• According to an aspect of the present invention, there is provided a top-emitting nitride-based light-emitting device with an active layer between n- and p-type cladding layer, the device including: a grid cell layer formed on the p-cladding layer, the grid cell layer comprising a grid array of separated cells formed from a conducting material with a width of less than 30 micrometers; a surface protective layer that is formed on the p-cladding layer and covers at least regions between the cells to protect a surface of the p-cladding layer; and a transparent conducting layer formed on the surface protective layer and the grid cell layer using a transparent conducting material.
  • The grid cell layer may be formed from materials in at least one layer using at least one material selected from the group consisting of nickel (Ni), cobalt (Co), copper (Cu), palladium (Pd), platinum (Pt), ruthenium (Ru), iridium (Ir), gold (Au), silver (Ag), chrome (Cr), rhodium (Rh), indium (In), tin (Sn),), magnesium (Mg), zinc (Zn), beryllium (Be), strontium (Sr), barium (Ba), and an alloy or solid solution containing the above elements. The grid cell layer may be formed to a thickness of 1 to 100 nanometers (nm).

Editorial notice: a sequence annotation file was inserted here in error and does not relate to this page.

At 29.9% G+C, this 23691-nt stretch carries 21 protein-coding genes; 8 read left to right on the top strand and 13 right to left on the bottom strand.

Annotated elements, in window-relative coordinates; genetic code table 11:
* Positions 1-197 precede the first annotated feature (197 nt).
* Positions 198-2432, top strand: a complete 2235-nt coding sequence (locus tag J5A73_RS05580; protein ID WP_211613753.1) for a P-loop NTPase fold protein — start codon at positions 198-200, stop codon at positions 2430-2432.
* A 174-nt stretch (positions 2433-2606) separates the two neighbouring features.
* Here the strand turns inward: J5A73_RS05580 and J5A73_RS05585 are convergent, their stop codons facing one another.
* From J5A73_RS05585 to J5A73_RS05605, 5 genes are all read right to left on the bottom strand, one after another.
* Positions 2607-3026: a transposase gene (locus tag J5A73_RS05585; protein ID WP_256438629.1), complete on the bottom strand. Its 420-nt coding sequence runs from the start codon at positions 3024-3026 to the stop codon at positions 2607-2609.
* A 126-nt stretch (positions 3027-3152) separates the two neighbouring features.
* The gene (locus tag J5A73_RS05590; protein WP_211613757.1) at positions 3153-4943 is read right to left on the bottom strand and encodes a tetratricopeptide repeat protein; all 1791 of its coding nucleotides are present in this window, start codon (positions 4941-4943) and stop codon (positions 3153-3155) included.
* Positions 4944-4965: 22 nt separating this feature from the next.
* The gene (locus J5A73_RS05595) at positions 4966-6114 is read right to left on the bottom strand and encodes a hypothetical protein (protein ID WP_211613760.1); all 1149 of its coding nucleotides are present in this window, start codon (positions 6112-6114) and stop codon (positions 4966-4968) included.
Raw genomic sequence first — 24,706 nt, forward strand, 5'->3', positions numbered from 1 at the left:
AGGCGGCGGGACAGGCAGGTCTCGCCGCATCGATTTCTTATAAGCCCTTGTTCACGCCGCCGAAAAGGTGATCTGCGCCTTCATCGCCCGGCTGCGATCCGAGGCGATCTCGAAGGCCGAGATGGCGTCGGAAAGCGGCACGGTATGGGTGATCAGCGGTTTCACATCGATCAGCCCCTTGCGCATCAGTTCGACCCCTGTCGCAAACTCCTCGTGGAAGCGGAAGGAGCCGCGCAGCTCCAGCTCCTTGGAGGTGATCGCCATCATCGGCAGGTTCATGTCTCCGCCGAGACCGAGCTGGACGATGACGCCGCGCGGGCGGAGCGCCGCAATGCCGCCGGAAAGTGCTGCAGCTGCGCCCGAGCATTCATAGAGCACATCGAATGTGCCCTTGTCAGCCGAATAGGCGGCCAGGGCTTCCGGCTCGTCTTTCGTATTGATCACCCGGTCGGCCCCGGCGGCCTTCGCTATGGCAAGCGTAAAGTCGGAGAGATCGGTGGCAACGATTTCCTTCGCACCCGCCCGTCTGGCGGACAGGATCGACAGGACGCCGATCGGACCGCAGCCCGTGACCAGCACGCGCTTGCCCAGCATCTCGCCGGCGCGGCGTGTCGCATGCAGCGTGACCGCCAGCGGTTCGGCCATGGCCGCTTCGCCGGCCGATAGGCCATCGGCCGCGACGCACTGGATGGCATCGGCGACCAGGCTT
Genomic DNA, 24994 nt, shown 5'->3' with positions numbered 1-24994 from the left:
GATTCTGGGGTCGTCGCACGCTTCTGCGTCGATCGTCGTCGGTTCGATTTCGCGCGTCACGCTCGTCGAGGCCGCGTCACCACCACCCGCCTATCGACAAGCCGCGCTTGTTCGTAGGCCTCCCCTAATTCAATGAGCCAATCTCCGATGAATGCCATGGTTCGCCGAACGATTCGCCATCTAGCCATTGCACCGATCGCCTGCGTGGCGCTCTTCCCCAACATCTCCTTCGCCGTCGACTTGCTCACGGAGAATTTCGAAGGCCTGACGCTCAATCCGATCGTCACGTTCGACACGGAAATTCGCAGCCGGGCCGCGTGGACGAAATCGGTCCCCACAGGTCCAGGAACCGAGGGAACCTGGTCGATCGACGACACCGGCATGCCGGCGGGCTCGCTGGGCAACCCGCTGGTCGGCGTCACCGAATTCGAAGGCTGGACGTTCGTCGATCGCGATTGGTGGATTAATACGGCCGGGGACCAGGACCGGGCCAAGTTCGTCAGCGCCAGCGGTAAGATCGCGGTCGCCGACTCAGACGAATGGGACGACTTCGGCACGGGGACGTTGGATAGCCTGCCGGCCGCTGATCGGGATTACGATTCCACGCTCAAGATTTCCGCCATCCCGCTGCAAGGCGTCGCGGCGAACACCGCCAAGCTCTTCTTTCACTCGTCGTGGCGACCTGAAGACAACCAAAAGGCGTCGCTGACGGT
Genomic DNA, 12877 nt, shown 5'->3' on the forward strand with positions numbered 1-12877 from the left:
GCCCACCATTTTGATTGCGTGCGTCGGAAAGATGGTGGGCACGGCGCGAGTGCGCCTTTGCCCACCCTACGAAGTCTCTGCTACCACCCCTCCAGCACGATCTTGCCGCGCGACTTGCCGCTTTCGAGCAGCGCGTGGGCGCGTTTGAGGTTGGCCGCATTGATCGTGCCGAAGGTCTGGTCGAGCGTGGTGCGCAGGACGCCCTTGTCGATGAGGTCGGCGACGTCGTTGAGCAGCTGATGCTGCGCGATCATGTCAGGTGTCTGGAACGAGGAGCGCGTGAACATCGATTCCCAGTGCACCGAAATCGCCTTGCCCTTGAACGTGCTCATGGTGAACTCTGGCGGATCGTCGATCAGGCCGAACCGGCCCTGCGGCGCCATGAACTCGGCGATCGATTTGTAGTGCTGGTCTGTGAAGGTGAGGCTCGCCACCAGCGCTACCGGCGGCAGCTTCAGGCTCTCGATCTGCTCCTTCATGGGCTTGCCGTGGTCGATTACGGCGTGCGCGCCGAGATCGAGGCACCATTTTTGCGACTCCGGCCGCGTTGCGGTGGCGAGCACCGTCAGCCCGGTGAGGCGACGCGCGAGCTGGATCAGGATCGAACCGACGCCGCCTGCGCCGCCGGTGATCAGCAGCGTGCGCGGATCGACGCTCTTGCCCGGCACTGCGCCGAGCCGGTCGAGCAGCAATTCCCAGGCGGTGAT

• The surface protective layer is formed in at least one layer using at least one material selected from the group consisting of Ag, Ni, Au, Ru, Pt, Pd, Rh, Ir, Zn, Mg, Cr, Cu, Co, In, Sn, lanthanide series elements, an alloy or solid solution composed of two or more of the above metals, and a transition metal nitride. It may be formed to a thickness of less than 20 nm.
  • The transparent conducting layer is formed from a transparent conducting oxide (TCO) coprising oxygen (O) and at least one element selected from the group consisting of In, Sn, Zn, Ga, cadmium (Cd), Mg, Be, Ag, Molybdenum (Mo), vanadium (V), Cu, Ir, Rh, Ru, tungsten (W), Co, Ni, manganese (Mn), Al, and lanthanide series of metals. Alternatively, the transparent conductive layer may be formed from a transparent conducting nitride (N) containing titanium (Ti) and nitrogen (N). Furthermore, the transparent conducting layer may contain at least one dopant element among metals on the periodic table in addition to the TCO or TCN in order to adjust the electrical characteristics of the TCO or TCN. The transparent conducting layer may be formed to a thickness of 10 to 1,000 nm.